A lawyer for President Donald Trump's administration said that an executive order targeting so-called sanctuary cities was "narrow" and there will be no loss of funds to governments that refuse to cooperate with immigration authorities, the media reported.
During a hearing on lawsuits filed by San Francisco and Santa Clara county challenging the administration, acting Assistant Attorney General Chad A. Readler said on Friday that Trump's January order was intended merely to highlight an issue the president cares deeply about and would apply "only to a limited range of grants" from the Departments of Justice and Homeland Security, The Los Angeles Times reported.
The January 25 order is set to revive cooperation programmes among the local police and immigration authorities and to halt the granting of certain federal funds to sanctuary cities, which includes about 200 metropolitan areas, counties and other US jurisdictions that protect local immigrant populations.
One of the biggest areas of disagreement between cities and the federal government is over allowing federal immigration officers to make arrests in local jails and prisons.
In February, San Francisco became the first US city to file a lawsuit over the order.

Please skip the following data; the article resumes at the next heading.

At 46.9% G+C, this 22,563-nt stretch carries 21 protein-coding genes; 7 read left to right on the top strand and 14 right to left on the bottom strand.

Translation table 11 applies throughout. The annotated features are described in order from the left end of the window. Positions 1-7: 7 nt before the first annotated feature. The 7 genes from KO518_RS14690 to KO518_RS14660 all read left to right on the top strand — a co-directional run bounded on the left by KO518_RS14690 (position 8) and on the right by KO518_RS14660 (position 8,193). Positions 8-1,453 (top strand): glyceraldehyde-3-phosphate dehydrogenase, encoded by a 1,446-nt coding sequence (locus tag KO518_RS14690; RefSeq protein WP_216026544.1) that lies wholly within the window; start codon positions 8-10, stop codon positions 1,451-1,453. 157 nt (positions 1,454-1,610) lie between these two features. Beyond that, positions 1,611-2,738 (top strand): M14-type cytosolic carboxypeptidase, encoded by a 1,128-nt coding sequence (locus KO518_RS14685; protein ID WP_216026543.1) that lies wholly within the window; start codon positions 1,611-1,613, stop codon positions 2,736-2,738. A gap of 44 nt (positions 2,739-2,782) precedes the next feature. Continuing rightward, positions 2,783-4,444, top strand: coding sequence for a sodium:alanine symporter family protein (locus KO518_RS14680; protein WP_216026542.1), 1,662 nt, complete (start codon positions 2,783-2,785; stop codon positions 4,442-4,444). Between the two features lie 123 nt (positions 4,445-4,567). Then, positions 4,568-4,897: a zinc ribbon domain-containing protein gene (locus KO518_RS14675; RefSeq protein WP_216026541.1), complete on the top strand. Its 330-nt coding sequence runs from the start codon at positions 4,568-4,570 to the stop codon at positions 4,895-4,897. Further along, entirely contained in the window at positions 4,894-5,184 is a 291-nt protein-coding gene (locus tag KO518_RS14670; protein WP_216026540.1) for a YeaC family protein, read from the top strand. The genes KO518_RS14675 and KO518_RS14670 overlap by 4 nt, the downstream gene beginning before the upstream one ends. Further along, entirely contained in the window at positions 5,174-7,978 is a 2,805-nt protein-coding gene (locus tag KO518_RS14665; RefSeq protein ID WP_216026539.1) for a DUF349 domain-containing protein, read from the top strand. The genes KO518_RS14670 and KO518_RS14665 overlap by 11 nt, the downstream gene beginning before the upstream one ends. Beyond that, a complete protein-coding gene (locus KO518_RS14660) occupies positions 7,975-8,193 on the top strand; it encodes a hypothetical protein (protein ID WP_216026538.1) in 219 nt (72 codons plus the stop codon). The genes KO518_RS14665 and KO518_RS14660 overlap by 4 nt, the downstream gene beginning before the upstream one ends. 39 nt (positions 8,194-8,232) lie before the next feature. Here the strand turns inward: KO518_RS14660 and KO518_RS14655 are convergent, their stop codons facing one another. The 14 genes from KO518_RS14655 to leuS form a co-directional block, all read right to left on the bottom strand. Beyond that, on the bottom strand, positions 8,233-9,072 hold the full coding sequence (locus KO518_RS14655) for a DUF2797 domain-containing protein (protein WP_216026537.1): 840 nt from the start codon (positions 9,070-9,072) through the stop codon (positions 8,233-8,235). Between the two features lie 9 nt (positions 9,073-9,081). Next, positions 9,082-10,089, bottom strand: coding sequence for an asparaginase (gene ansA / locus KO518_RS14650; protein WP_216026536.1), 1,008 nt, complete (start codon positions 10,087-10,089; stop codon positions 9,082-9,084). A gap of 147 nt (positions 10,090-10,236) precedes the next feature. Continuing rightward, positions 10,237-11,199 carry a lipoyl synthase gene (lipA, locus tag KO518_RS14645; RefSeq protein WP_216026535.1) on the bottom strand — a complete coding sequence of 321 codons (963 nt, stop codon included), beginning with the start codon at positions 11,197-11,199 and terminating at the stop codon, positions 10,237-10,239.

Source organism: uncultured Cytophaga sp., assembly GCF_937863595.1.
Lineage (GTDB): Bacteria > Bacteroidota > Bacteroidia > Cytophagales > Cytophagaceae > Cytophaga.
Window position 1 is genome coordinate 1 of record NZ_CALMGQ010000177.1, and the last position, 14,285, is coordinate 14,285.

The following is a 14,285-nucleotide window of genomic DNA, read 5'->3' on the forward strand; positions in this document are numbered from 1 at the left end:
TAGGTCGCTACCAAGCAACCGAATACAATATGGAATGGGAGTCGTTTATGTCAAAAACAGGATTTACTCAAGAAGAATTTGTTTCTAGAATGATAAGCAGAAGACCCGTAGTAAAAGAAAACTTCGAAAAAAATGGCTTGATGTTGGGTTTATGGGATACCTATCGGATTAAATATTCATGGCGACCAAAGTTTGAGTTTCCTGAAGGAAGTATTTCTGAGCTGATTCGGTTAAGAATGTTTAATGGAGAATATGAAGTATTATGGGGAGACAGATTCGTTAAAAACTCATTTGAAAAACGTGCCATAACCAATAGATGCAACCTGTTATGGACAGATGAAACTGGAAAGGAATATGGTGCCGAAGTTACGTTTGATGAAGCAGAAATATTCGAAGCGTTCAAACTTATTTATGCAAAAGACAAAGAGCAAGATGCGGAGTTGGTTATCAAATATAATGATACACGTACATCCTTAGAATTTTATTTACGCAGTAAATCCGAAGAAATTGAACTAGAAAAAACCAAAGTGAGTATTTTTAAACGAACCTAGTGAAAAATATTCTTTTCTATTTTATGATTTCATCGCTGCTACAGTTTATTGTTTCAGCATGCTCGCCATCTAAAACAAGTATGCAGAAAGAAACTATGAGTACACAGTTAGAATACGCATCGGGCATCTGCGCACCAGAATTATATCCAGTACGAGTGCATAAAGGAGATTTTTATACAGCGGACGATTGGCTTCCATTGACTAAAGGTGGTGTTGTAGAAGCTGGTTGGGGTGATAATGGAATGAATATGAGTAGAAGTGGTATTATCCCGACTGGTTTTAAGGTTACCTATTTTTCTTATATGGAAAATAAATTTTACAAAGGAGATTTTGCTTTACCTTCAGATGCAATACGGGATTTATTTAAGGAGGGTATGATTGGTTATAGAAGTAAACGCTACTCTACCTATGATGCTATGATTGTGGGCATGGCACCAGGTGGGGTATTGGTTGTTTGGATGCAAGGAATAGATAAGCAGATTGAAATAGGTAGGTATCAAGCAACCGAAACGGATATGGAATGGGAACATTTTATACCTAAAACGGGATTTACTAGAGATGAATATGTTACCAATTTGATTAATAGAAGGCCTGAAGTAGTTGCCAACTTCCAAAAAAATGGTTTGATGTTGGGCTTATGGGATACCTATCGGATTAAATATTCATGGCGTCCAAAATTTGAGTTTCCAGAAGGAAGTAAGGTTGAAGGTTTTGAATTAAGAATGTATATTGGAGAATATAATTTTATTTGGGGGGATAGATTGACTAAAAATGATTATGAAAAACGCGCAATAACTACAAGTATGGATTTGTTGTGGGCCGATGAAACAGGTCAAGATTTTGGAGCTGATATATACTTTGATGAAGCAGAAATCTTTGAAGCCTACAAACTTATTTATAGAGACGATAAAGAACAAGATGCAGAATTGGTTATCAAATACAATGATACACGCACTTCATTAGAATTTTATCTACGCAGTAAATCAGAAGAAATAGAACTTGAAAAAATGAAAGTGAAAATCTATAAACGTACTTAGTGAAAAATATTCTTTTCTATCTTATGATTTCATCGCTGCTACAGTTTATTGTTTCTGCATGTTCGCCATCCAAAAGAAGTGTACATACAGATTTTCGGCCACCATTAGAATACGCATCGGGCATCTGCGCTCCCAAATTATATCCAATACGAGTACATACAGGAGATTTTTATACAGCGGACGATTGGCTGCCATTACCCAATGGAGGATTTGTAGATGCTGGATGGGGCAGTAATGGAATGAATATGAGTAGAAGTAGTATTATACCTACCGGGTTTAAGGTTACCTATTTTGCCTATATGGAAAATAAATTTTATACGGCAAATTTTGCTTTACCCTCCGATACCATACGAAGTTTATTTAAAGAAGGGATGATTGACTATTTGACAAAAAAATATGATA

"We don't know yet exactly how the policy is going to be applied," Readler told US District Court Judge William H. Orrick, former President Barack Obama's appointee.
"We don't know whether there will be any enforcement action and what it will look like," The Los Angeles Times quoted Readler as saying.
The order directed the attorney general and secretary for Homeland Security to ensure that "sanctuary" jurisdictions "are not eligible to receive federal grants," and said the secretary could determine which governments were sanctuary jurisdictions.
Readler said that the order would affect only law enforcement grants and that cities and counties would be notified if their grants were in jeopardy.
"Santa Clara county receives less than $1 million of the affected grants, and San Francisco doesn't appear to receive any of that money," Readler said.
Both San Francisco and Santa Clara county have asked Orrick to block Trump's order nationally, arguing that it unconstitutionally infringes on the authority of states and local governments and threatens to cut billions of dollars from the two jurisdictions.
There are about 400 sanctuary cities and counties in the country, including Los Angeles, that do not take part in immigration enforcement actions, the daily added.
(This story has not been edited by Business Standard staff and is auto-generated from a syndicated feed.)